Revolting against Walmart
It is common for picket signs to come out when a Walmart is shopping for land in any city, as the mega corporation has a reputation for putting Mom and Pop local stores out of business, pushing wages down in an area, punishing the environment with a massive footprint, and destroying home values as it shifts an area’s demographic.
CNNMoney1 has outlined a new study by economists Devin Pope at the University of Chicago and Jaren Pope at Brigham Young University that reveals2 new Walmart stores may actually improve home prices near the store.
The report analyzed over 600,000 housing transactions nearby 159 new Walmart stores, which showed that homes within a half mile of a new store saw prices increase between 2.0 and 3.0 percent, an average of $7,000 in the two and a half years after a new Walmart store opened. Homes between a half mile and one mile away experienced price increases between 1.0 and 2.0 percent, an average of $4,000. The report notes that over one mile away, and the increases were “statistically insignificant.”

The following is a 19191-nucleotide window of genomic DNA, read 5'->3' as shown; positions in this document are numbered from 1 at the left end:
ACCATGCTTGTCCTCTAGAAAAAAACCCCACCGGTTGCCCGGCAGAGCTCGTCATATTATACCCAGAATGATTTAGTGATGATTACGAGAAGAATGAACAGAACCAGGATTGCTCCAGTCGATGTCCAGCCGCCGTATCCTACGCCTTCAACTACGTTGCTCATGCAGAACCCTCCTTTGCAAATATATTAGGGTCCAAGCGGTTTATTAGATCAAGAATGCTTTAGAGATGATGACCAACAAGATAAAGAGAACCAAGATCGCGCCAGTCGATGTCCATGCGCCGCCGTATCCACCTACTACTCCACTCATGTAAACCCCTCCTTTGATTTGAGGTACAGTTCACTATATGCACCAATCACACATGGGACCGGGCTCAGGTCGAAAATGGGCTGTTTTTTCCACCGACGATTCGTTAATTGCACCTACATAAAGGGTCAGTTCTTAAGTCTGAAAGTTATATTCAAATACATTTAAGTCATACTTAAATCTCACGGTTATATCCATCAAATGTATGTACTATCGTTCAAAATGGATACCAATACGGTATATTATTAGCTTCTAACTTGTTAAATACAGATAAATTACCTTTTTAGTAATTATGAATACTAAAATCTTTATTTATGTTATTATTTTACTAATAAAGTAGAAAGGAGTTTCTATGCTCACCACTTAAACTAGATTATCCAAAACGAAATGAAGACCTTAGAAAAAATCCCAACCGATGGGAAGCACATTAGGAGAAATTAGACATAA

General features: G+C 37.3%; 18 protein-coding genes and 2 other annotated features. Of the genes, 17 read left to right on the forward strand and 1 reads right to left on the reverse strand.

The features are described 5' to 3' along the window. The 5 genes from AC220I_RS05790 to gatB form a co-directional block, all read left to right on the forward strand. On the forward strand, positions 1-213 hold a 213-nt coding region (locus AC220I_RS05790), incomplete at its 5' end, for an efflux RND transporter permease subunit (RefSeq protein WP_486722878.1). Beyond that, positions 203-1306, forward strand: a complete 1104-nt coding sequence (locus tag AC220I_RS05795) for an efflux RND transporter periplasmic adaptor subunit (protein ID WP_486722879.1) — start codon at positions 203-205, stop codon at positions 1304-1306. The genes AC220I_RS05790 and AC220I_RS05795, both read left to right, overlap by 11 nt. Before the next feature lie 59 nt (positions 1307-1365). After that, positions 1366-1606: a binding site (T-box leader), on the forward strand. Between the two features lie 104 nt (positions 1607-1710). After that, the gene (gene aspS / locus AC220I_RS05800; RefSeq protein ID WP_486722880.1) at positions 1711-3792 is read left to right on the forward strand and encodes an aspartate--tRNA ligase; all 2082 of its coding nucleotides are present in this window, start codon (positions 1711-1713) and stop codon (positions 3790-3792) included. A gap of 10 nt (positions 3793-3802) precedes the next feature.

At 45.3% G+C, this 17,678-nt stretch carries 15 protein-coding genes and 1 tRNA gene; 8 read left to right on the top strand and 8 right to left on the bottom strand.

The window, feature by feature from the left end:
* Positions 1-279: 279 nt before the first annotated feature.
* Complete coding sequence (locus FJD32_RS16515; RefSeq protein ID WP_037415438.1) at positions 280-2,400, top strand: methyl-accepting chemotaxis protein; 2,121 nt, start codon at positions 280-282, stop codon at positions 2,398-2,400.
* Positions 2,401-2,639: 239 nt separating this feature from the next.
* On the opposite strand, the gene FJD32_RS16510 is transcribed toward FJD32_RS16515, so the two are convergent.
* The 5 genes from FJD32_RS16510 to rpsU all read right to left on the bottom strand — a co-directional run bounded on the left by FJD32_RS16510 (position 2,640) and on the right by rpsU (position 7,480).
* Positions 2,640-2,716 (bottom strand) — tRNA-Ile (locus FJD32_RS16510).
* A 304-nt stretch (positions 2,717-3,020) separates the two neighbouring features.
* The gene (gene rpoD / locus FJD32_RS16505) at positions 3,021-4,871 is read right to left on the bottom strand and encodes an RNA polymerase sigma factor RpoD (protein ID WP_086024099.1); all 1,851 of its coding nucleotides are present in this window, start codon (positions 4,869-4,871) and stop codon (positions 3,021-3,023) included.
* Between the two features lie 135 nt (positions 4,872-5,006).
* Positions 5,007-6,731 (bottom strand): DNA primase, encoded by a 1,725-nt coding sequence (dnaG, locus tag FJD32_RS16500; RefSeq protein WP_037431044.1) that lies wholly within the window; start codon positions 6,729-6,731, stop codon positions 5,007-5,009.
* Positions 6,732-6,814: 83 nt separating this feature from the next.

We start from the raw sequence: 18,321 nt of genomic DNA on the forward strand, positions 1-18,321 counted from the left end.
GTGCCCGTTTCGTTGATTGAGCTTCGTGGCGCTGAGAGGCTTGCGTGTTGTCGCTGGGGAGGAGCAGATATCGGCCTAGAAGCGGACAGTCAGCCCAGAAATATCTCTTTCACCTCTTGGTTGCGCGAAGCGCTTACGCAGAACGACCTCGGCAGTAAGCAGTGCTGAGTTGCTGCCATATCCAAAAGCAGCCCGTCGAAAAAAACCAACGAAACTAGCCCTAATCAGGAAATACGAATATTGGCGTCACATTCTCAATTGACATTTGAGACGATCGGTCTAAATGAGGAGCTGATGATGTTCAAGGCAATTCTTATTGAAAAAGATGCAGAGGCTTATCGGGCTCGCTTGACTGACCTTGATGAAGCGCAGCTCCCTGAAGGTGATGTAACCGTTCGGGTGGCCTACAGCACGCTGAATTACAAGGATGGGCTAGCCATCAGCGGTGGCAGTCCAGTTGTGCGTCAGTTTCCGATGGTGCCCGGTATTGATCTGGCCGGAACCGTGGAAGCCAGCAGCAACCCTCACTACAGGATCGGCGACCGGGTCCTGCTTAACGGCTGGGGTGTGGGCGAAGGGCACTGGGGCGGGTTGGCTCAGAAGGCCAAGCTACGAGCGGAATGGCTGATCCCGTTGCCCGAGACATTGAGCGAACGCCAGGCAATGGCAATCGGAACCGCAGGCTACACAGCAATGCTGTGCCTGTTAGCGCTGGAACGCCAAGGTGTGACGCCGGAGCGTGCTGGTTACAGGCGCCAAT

The report analyzed the pre-housing crash era, looking at transactions between 2001 and 2006, but did not include rural areas where housing data was unavailable, so further studies are definitely merited.
Although the research done by the two economists show a positive correlation between home prices and Walmart store openings when compared to homes not close to a Walmart, the study disclaims that new stores may actually pull down prices, so while they released a conclusion, it still appears to be inconclusive.
“It was not until after the announcement and during the building process that we see homes close to the Walmart start to increase in value relative to homes that are slightly further away,” the authors said. “This suggests that it was the building of the Walmart itself that caused the change in housing values that we find, and that our results are not simply explained by Walmart building in areas that are experiencing housing price increases.”
According to CNNMoney, “Some studies show for example, that Walmart’s low prices often raise the household wealth of poor, and particularly, minority families considerably. Other studies show that new Walmart stores lower average wages and reduce the number of retail jobs in an area.”
Original article by Tara Steele